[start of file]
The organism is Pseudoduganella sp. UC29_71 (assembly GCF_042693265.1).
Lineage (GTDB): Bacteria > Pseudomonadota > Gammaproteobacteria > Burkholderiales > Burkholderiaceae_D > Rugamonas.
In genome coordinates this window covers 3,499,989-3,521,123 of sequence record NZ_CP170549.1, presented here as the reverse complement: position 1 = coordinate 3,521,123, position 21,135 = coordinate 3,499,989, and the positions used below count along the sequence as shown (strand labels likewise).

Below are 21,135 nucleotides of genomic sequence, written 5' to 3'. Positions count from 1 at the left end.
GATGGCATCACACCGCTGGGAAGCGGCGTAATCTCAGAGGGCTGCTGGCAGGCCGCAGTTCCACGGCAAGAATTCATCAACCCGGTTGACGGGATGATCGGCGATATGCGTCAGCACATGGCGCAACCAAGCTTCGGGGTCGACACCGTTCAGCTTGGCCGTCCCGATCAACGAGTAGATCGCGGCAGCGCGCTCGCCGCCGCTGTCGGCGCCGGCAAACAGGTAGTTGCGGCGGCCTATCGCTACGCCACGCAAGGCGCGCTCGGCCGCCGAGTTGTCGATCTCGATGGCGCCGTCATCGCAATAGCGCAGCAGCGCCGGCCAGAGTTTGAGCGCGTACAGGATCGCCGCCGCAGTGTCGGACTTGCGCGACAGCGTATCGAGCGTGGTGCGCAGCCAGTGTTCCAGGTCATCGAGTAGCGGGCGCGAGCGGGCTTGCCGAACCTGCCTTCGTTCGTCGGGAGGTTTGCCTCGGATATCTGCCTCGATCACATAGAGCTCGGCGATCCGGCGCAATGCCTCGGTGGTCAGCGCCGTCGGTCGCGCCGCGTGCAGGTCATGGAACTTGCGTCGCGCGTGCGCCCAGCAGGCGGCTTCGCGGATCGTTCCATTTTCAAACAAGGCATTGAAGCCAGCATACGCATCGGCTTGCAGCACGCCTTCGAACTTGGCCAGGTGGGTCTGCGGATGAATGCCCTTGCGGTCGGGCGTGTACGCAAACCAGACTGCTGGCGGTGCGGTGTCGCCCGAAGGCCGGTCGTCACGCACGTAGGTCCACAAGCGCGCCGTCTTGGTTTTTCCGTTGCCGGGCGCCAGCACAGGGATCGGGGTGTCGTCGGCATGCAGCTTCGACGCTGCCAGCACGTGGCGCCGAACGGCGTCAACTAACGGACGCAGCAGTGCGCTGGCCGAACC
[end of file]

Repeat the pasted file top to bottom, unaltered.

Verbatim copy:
The organism is Pseudoduganella sp. UC29_71 (assembly GCF_042693265.1).
Lineage (GTDB): Bacteria > Pseudomonadota > Gammaproteobacteria > Burkholderiales > Burkholderiaceae_D > Rugamonas.
In genome coordinates this window covers 3,499,989-3,521,123 of sequence record NZ_CP170549.1, presented here as the reverse complement: position 1 = coordinate 3,521,123, position 21,135 = coordinate 3,499,989, and the positions used below count along the sequence as shown (strand labels likewise).

Below are 21,135 nucleotides of genomic sequence, written 5' to 3'. Positions count from 1 at the left end.
GATGGCATCACACCGCTGGGAAGCGGCGTAATCTCAGAGGGCTGCTGGCAGGCCGCAGTTCCACGGCAAGAATTCATCAACCCGGTTGACGGGATGATCGGCGATATGCGTCAGCACATGGCGCAACCAAGCTTCGGGGTCGACACCGTTCAGCTTGGCCGTCCCGATCAACGAGTAGATCGCGGCAGCGCGCTCGCCGCCGCTGTCGGCGCCGGCAAACAGGTAGTTGCGGCGGCCTATCGCTACGCCACGCAAGGCGCGCTCGGCCGCCGAGTTGTCGATCTCGATGGCGCCGTCATCGCAATAGCGCAGCAGCGCCGGCCAGAGTTTGAGCGCGTACAGGATCGCCGCCGCAGTGTCGGACTTGCGCGACAGCGTATCGAGCGTGGTGCGCAGCCAGTGTTCCAGGTCATCGAGTAGCGGGCGCGAGCGGGCTTGCCGAACCTGCCTTCGTTCGTCGGGAGGTTTGCCTCGGATATCTGCCTCGATCACATAGAGCTCGGCGATCCGGCGCAATGCCTCGGTGGTCAGCGCCGTCGGTCGCGCCGCGTGCAGGTCATGGAACTTGCGTCGCGCGTGCGCCCAGCAGGCGGCTTCGCGGATCGTTCCATTTTCAAACAAGGCATTGAAGCCAGCATACGCATCGGCTTGCAGCACGCCTTCGAACTTGGCCAGGTGGGTCTGCGGATGAATGCCCTTGCGGTCGGGCGTGTACGCAAACCAGACTGCTGGCGGTGCGGTGTCGCCCGAAGGCCGGTCGTCACGCACGTAGGTCCACAAGCGCGCCGTCTTGGTTTTTCCGTTGCCGGGCGCCAGCACAGGGATCGGGGTGTCGTCGGCATGCAGCTTCGACGCTGCCAGCACGTGGCGCCGAACGGCGTCAACTAACGGACGCAGCAGTGCGCTGGCCGAACC